Overview

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Prosecutors at all levels share law enforcement’s challenges in successfully bringing often complex identity crime cases to closure. Key challenges cited by members of the National District Attorneys Association (NDAA) include:

  • Imprecise and varying definitions of identity crime.
  • Low number of reports on identity crime from law enforcement.
  • Difficulty in identifying appropriate contacts within financial institutions and law enforcement agencies.
  • Barriers, perceived and real, to information sharing.
  • Limited resources (personnel, appropriate training and technology).

Local law enforcement has a role to play in overcoming these barriers in partnership with prosecutors, making it more likely that perpetrators can be successfully brought to justice.

Consider the Options

There are often multiple charges that can be applied to the crimes associated with an identity crime case. When investigators are working on helping to gather evidence, it may be helpful to bear in mind the range of options that the prosecutors will have in making the charges. For example, in some states, the window of time open for charging grand theft is longer than the window for charging fraud. It may become important to have the additional time to gather the evidence.

Organize the Story

Given the complexity of identity crimes and the inter-relationship between identity crimes and other crimes, it is essential that the information gathered by law enforcement be organized into a coherent story – first, to explain the case to the prosecutor, and second, to help the prosecutor explain it to the jury. Here is a concise outline of how the information could potentially be organized to help investigators present it concisely and effectively to these audiences:

This is the crime:
This is who did it:
This is why they did it:
This is how they did it:
This is why it matters:
(Including how the victim was harmed)

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Prosecutors at all levels share law enforcement’s challenges in successfully bringing often complex identity crime cases to closure. Key challenges cited by members of the National District Attorneys Association (NDAA) include:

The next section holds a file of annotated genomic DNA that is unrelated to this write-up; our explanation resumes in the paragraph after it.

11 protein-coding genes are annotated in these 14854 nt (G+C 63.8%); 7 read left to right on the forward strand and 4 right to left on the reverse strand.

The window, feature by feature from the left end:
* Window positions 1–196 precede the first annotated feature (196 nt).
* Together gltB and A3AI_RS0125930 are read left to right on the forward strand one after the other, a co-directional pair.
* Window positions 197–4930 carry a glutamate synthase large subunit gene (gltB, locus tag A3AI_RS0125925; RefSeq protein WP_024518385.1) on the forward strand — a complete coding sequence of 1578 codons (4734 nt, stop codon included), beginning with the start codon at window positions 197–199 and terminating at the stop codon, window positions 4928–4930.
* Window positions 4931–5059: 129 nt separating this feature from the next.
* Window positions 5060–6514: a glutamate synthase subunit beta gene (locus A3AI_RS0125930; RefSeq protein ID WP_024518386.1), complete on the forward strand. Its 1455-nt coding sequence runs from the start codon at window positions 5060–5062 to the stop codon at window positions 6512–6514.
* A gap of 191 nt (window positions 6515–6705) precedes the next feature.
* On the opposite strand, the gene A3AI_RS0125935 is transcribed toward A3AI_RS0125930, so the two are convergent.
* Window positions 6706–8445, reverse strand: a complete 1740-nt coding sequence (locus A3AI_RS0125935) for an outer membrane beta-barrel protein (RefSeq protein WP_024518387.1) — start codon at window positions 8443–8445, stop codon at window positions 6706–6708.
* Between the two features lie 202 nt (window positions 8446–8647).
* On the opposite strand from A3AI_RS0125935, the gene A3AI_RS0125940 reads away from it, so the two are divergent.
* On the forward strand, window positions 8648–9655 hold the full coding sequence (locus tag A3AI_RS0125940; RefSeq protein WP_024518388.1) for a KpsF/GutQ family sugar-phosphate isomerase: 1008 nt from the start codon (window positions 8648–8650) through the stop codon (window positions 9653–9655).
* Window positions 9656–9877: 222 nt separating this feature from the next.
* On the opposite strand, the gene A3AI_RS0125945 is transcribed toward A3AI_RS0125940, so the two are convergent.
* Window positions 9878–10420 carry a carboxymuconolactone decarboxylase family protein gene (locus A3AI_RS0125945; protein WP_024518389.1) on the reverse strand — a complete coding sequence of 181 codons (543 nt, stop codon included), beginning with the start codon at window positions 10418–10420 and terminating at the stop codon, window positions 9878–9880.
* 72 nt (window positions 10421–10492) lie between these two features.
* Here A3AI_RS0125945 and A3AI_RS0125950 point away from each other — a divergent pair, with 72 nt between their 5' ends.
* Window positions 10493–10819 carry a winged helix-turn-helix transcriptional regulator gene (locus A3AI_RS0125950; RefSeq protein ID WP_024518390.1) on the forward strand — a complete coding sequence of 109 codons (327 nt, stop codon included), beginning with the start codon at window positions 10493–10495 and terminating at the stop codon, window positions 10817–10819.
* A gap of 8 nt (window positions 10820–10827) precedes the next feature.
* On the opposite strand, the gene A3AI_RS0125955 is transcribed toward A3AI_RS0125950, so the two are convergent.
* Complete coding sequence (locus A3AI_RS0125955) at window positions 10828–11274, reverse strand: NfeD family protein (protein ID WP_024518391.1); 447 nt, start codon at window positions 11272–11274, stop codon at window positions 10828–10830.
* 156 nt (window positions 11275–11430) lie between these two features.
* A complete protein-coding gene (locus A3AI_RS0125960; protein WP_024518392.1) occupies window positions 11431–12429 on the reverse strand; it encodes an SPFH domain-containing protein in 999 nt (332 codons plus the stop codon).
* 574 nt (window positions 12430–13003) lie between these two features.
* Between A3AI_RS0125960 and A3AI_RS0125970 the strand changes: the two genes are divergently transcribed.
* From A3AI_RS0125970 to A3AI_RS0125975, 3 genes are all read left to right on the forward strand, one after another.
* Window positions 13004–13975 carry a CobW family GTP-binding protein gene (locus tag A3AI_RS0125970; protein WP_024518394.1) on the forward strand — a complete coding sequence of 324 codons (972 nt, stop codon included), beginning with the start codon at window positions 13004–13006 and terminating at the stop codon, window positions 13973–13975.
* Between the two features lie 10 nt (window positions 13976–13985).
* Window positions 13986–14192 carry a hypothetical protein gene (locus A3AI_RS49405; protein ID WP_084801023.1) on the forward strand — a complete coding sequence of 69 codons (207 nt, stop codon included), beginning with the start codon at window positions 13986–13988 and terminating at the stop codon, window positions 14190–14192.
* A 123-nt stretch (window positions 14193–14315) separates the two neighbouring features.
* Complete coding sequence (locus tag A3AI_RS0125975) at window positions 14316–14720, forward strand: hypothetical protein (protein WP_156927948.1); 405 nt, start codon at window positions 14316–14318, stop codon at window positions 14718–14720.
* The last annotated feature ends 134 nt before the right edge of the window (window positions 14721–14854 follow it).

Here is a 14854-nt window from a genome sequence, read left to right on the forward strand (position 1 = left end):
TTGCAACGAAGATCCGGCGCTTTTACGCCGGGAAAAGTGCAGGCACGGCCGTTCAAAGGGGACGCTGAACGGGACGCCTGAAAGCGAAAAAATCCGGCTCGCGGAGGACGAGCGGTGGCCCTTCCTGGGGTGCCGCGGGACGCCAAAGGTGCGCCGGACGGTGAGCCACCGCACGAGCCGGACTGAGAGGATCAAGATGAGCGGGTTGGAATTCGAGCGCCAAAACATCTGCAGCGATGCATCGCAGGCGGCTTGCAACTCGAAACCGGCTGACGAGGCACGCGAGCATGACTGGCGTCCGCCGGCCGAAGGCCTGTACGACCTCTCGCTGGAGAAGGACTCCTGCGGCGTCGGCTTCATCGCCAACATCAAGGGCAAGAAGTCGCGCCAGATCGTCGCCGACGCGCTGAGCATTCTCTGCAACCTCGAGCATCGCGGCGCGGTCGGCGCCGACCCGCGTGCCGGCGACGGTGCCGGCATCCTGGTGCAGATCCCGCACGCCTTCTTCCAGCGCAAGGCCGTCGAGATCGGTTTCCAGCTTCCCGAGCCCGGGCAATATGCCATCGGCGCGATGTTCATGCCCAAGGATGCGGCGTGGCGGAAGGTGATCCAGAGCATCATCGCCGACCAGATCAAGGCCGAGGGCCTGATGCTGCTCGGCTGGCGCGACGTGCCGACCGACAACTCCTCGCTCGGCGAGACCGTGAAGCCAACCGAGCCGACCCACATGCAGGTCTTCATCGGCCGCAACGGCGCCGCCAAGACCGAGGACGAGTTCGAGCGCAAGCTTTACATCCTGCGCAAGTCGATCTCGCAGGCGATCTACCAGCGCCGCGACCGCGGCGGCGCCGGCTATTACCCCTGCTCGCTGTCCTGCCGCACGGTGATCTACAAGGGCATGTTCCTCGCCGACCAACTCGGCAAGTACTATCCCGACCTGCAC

• Imprecise and varying definitions of identity crime.
  • Low number of reports on identity crime from law enforcement.
  • Difficulty in identifying appropriate contacts within financial institutions and law enforcement agencies.
  • Barriers, perceived and real, to information sharing.
  • Limited resources (personnel, appropriate training and technology).

Local law enforcement has a role to play in overcoming these barriers in partnership with prosecutors, making it more likely that perpetrators can be successfully brought to justice.

Consider the Options

There are often multiple charges that can be applied to the crimes associated with an identity crime case. When investigators are working on helping to gather evidence, it may be helpful to bear in mind the range of options that the prosecutors will have in making the charges. For example, in some states, the window of time open for charging grand theft is longer than the window for charging fraud. It may become important to have the additional time to gather the evidence.

Organize the Story

Given the complexity of identity crimes and the inter-relationship between identity crimes and other crimes, it is essential that the information gathered by law enforcement be organized into a coherent story – first, to explain the case to the prosecutor, and second, to help the prosecutor explain it to the jury. Here is a concise outline of how the information could potentially be organized to help investigators present it concisely and effectively to these audiences:

This is the crime:
This is who did it:
This is why they did it:
This is how they did it:
This is why it matters:
(Including how the victim was harmed)